When deciding how to best utilize 5 days for science in a 16-day cruise, we chose to occupy a north-south section across the equator that offered many great research projects from which the seniors could choose. The equatorial currents go east-west and are tightly coupled to the winds. ENSO can introduce variability on interannual time scales, and we are at the end of a prolonged La Niña phase. Upwelling at the equator brings “older” water to the surface with higher nutrient concentrations which results in higher phytoplankton growth. It also brings waters having higher CO2 concentrations to the surface – resulting in the equator being a source of CO2 to the atmosphere.
The primary method for collecting data and samples for many of these projects is through sampling stations where a rosette containing 24 10-liter bottles to collect water samples, as well as sensors mounted on the frame that continuously measure seawater properties, is lowered and recovered. Due to the pressure limitations of the pH sensor, we had a target depth of 1000 m at most of the stations. One of the sensors, the CTD (conductivity-temperature-depth) is used to determine pressure, temperature and salinity below the ship. Another sensor measures the concentrations of dissolved oxygen.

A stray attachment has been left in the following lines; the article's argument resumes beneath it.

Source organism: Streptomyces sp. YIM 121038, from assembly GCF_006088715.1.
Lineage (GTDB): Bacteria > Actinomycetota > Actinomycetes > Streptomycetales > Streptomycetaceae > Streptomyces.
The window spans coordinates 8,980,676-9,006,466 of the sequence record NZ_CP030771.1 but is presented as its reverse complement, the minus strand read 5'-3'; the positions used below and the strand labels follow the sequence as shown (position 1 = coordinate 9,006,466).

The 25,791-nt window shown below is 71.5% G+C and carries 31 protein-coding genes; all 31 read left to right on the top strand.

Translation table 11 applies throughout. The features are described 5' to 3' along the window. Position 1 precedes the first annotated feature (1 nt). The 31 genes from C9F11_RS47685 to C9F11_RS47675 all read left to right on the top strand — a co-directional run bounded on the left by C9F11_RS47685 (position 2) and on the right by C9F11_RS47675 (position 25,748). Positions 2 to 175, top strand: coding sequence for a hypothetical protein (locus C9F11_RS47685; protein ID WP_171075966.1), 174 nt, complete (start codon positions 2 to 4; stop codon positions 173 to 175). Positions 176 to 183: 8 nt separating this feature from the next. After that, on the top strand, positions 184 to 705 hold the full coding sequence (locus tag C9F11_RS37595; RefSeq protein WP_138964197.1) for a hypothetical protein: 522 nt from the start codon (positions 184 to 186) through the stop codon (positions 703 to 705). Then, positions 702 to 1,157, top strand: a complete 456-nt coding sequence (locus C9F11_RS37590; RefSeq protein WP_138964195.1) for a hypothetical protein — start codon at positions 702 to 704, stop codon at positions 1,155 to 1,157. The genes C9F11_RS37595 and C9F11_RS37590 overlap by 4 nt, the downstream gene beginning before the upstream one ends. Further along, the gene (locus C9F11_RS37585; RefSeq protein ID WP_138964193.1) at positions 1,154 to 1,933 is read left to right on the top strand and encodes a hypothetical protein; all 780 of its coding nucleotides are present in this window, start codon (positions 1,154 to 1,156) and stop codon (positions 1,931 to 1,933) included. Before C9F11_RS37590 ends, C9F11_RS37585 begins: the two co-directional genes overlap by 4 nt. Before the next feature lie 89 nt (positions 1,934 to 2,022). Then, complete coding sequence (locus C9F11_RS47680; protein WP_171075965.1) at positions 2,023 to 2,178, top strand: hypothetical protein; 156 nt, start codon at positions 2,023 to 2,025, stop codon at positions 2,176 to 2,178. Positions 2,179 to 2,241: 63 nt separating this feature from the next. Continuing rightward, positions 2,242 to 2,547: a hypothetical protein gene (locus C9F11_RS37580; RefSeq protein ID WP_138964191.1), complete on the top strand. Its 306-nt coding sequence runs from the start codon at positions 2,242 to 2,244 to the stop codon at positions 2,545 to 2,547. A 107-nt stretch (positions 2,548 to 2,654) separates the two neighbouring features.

After processing these data, we can combine them to produce vertical sections of hydrographic properties between 5°N and 5°S. Hot off the presses, here are sections of temperature, salinity, and dissolved oxygen concentrations from these sensors. South is to the left, the equator at Station 9 (or 300 n. mi. on the lower axis).).